1. I fail to see any evidence that the Iranian mullahs have been in any hurry to depart the Earth or are anything but fiercely desirous of defending their grip on Iran. Exporting their revolution is dear to them, but they’ve done nothing to indicate that holding their own ground isn’t their primary concern.

        Iran hasn’t the ability to wage nuclear war against the US and will not be able to do so for more than a decade, assuming their work progresses without any hindrance. . . and that’s pretty damned unlikely.

  3. You say that Iran hasn’t the ability to wage nuclear war against the US and will not be able to do so for more than a decade. Reza Kahlili who worked as a CIA spy for ten years and lived among the Revolutionary Guards has another take on this. Don’t you think his words carry weight?


    The proliferation is going to become a disaster, and I was at the front row seats of Mohsen Razaei when they brought out the new strategy which was numbers meaning a thousand small groups of small boats is going to cause a threat. A thousand suitcase bombs spread around Europe and the US is going to pose a threat. You are not going to get a handle on the proliferation. They are going to be untouchable. They are going to pass it on to Hezbollah, to Syria, to Venezuela. It is going to become a nightmare.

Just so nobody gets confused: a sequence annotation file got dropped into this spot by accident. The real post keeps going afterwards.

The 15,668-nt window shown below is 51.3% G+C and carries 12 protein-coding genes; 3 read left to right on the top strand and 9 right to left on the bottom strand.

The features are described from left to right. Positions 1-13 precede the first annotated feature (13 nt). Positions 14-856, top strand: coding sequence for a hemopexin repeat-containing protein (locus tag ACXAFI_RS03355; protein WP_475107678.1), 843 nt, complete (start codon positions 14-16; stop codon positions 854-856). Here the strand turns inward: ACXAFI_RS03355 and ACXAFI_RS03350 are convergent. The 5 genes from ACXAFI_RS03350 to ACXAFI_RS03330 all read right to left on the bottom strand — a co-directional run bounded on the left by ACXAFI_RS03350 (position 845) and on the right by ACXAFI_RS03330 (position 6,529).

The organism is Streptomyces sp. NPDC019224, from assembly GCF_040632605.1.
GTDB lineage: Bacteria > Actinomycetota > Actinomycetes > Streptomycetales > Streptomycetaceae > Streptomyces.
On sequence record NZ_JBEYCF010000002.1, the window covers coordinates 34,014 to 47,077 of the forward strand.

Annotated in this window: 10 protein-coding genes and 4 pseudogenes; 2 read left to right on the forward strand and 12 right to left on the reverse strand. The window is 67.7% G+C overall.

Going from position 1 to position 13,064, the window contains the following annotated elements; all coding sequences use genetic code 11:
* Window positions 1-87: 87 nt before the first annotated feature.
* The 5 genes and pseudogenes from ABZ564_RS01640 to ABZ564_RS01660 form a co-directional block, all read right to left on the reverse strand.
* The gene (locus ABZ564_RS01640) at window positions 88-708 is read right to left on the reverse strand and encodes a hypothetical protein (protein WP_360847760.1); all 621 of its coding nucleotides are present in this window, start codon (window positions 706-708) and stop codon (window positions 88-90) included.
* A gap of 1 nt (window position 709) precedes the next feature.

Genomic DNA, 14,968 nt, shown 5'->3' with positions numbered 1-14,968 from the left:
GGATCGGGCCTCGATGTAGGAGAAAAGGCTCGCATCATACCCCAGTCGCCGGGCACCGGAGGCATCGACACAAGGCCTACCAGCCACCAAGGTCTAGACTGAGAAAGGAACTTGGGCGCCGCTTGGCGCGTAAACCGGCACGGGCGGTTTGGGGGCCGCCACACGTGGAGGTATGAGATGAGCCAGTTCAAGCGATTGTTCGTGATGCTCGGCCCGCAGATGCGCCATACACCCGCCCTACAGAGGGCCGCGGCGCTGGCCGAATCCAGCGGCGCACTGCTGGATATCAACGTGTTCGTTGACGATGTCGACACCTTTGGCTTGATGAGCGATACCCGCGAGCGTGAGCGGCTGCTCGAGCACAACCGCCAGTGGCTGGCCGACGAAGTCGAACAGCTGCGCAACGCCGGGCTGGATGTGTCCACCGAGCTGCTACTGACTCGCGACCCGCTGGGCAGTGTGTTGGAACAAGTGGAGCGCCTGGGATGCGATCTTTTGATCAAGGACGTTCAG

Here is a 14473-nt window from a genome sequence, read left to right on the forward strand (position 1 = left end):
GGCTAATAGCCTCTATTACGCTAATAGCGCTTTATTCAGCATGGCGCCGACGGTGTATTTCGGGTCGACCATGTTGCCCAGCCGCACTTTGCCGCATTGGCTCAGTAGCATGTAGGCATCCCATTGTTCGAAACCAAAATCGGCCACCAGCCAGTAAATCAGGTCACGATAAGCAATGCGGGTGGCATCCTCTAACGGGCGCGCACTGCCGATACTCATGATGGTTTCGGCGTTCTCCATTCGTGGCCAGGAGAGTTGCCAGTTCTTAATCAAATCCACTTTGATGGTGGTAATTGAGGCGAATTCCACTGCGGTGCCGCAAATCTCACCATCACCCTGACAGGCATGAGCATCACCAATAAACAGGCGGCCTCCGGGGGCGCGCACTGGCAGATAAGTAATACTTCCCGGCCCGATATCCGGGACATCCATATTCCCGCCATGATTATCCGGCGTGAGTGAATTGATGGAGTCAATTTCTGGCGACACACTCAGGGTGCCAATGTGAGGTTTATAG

As for mullahs being reluctant to die …


    “If a day comes when the world of Islam is duly equipped with the arms Israel has in possession, the strategy of colonialism would face a stalemate because application of an atomic bomb would not leave any thing in Israel but the same thing would just produce damages in the Muslim world”, Ayatollah Ali Akbar Hashemi-Rafsanjani told the crowd at the traditional Friday prayers in Tehran.

    Here are a few articles:

    Genesis of Shi’a Islam


    Who is Mahmoud Ahmadinejad?


  4. I’m just skimming through your link to Reza Kahlili, but failed to notice in the link where he said that the Iranians would be waging nuclear war against the US or WHEN they might have the ability to do so.

    ” A thousand suitcase bombs spread around Europe and the US…”

    is something with which I’m unfamiliar. when would they have a thousand suitcase bombs and how would they deploy them?